An Ounce: Pink Ribbon Barbie Sends Wrong Message

Diana Daghofer
By Diana Daghofer
May 11th, 2009

Given her age – she is 50 this year – it shouldn’t surprise us that Barbie, Mattel’s iconic doll, has breast cancer. One in eight Canadian women will be diagnosed with breast cancer in their lifetime, most between the ages of 50 and 69.  

Wait, does Pink Ribbon™ Barbie® – in her frothy pink gown, long pink gloves, pink tulle stole and, of course, the ubiquitous pink ribbon – really have breast cancer? Or is Matteljust trying to capitalize on the emotions of women and girls to sell dolls?


We’re encouraged to buy products, join runs and walks – all to spread awareness and support “the cause”. Well, how about stamping out the causes of cancer instead?


Officially, Mattel says it produced Pink Ribbon™ Barbie® as “both a tool to help those affected with breast cancer talk to girls, and a way to support the cause!”

As a breast cancer survivor, I’m not nearly as excited about Pink Ribbon Barbie® as Mattelappears to be.

Let’s start with Barbie’s role in opening the dialogue between women with breast cancer and girls. What is it about this plastic, disproportioned doll that represents breast cancer patients?

• Is it her flowing blond hair? No, most women in treatment lose theirs.

• The cute little breast prosthesis that comes with the doll? No, among the many accessories created for Barbie, there is no prosthesis.

Mind you, those firm plastic breasts could symbolize a really bad reconstruction job, or maybe the hardening that comes with radiation treatment. But no, Barbie is not lop-sided, she still has her lovely locks, and she doesn’t live with the fear of recurrence that plagues survivors, much as most of us have learned to seize the day and make the most of life now.

But she does represent a real link to cancer. This Barbie and all her many older ‘sisters’ are made out of PVC (polyvinyl chloride) plastic. The company has been quoted as saying it will eliminate this plastic ingredient that has been linked to cancer, but as of early April ‘09, you won’t find a PVC-free Barbie in stores near you. Back in 1997, Greenpeace concluded, after a two-year investigation, that PVC – commonly known as “vinyl” or by its #3 symbol – is the worst plastic for the environment. The production, use and disposal of PVC is a leading source of dioxin in the environment, and according to the International Agency for Research on Cancer, dioxin is a Class 1 carcinogen – known to cause cancer in humans.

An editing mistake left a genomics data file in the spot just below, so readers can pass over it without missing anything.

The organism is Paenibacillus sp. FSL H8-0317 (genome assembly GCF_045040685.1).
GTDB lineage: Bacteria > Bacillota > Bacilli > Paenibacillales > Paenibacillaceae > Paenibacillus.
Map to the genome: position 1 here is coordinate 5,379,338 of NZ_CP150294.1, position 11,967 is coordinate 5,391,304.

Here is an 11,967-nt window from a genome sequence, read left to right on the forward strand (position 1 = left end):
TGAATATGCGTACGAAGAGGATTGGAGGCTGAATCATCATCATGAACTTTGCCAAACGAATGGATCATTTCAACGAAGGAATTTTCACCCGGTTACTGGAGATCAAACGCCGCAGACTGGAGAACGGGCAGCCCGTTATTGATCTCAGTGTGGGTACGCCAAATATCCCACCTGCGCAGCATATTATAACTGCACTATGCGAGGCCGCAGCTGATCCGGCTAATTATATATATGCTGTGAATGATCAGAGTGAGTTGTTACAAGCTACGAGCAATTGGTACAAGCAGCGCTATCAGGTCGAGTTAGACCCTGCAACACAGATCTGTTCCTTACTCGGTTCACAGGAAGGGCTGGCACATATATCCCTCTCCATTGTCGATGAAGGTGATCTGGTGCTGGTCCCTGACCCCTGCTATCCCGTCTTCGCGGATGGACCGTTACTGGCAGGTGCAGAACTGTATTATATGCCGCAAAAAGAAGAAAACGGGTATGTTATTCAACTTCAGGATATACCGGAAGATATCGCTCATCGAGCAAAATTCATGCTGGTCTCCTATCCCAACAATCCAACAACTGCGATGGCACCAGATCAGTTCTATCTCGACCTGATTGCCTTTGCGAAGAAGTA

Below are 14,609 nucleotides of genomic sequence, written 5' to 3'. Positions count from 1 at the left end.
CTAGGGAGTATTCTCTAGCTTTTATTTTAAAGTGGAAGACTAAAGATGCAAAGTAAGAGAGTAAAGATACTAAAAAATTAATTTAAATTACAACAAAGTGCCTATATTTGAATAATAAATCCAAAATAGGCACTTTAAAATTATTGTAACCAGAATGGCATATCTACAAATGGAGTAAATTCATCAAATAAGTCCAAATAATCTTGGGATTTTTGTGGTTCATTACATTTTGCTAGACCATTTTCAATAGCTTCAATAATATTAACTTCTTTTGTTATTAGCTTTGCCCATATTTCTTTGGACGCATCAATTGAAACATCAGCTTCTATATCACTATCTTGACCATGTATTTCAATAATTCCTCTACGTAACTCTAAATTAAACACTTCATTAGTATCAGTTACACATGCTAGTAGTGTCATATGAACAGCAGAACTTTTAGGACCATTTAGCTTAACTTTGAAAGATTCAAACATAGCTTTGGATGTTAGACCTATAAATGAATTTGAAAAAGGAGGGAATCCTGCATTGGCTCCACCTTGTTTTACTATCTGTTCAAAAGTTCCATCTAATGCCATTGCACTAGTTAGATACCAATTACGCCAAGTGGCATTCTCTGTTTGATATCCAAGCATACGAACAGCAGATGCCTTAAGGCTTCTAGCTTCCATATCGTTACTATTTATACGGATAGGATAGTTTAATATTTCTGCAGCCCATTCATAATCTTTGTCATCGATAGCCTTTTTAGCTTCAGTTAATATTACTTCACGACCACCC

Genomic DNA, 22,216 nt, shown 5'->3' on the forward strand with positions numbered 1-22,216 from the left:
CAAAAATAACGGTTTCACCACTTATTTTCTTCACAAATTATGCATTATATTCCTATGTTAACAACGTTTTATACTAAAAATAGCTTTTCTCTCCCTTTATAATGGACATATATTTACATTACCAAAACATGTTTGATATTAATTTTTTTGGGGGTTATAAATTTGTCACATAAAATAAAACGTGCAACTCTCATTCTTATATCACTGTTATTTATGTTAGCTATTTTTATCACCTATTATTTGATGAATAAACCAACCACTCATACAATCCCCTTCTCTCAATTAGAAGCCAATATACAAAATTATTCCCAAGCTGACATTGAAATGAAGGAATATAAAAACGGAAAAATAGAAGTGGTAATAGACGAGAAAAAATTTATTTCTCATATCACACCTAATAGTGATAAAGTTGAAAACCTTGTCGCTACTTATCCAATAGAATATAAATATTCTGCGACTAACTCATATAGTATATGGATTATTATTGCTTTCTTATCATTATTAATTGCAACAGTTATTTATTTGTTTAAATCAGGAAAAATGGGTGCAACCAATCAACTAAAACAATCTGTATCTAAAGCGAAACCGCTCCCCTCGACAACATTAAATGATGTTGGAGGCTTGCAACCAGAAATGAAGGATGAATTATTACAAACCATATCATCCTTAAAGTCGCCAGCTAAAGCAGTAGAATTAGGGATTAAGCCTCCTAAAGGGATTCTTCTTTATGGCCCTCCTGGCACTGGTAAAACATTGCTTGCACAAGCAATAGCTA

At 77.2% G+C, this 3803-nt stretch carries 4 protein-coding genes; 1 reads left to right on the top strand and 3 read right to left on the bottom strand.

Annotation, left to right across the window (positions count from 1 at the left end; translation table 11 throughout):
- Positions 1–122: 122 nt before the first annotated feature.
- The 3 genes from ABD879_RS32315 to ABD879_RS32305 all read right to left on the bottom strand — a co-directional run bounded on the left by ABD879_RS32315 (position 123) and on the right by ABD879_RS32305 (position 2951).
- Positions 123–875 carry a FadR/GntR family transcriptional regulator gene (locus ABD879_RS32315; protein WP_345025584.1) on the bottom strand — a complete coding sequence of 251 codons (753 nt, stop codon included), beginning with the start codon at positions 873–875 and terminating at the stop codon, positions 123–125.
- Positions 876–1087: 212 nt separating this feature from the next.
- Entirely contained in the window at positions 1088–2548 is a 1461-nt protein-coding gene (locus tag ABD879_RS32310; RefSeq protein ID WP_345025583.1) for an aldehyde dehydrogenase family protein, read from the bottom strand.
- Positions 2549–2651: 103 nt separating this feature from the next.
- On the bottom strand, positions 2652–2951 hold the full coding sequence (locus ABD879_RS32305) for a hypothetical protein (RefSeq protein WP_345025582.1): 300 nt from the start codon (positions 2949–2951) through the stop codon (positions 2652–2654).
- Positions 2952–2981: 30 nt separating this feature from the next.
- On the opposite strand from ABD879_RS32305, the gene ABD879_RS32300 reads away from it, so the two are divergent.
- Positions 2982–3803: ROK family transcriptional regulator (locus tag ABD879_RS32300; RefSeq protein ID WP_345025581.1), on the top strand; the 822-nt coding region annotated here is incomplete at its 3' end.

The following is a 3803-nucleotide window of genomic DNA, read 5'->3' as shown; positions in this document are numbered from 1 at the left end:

Poor Barbie. No wait, I’m getting confused again (chemo-brain, still?). It’s not Barbie that’s poor – she’s just a toxic doll, too dumb to know the difference. It’s our children that I worry about. There is a risk of dioxins seeping from plastic dolls, particularly older ones, and from dolls left out in the sun or in very warm places.  

But that’s not my only fear. I’m also concerned about the possible message we’re sending our children when Barbie is a breast cancer ambassador: “Breast cancer is normal; here’s a little doll to help you get used to the idea.” One blogger – In the Pink – even suggests thatPink Ribbon™ Barbie® is an attempt to make cancer “look glamorous”. “Next thing you know girls will be trying to get The Cancer so they can look as cool as ol’ Pink Ribbon Barbie.”  

That may be going a bit far, but there’s no doubt that many people believe that cancer is inevitable. A recent poll by the Canadian Partnership Against Cancer shows that almost half of Canadians – 43 per cent – believe that developing cancer is just a matter of chance.  

My own daughter spurred me to get involved in the cancer prevention movement when I urged her to stop sun bathing in the blazing heat of the day. “Everyone gets cancer, Mom. There’s no point trying to do anything about it.” Little wonder my teen felt that way – her mom, her best-friend’s mom, her boyfriend’s mom – we all had cancer.  

Is cancer inevitable and all chance? Of course not! We know that well over half of cancers are preventable– and that prevention can and must go well beyond the ‘lifestyle’ factors cited by the cancer agencies. Of course, don’t smoke and yes, eat healthy food, AND let’s get rid of the PVC plastic and asbestos and dioxin too. That’s the message we need to get out to our young people.  

Meanwhile, we are tripping over pink ribbons. We’re encouraged to buy products, join runs and walks – all to spread awareness and support “the cause”. Well, how about stamping out the causes of cancer instead? As fundraisers, the many pink ribbon products have been shown repeatedly to do much more for corporate bottom lines than for cancer patients, never mind prevention. (See Pink Ribbons, Inc.)    

Mattel has offered to donate $2.50 for each doll sold, with a guaranteed minimum donation of $25,000 and a maximum of $100,000. While we are extremely fortunate in Canada not to have to worry about the cost of health care, treatment in the US averages $300,000 per breast cancer patient. How far will $100,000 go? You are far better off donating to the organization of your choice. Better still – donate to prevention. Prevention has always been the cheapest, most comprehensive and most effective – never mind the most humane way – to reduce illness.  

That’s where Prevent Cancer Now comes in. Our work focuses on education and action for prevention – what you can do to reduce or eliminate carcinogens in your life. Just as importantly, we work with legislators and regulators to eliminate them in the first place. We have a big job ahead of us. We hope you will join us. Forget the pink ribbons and support prevention!  

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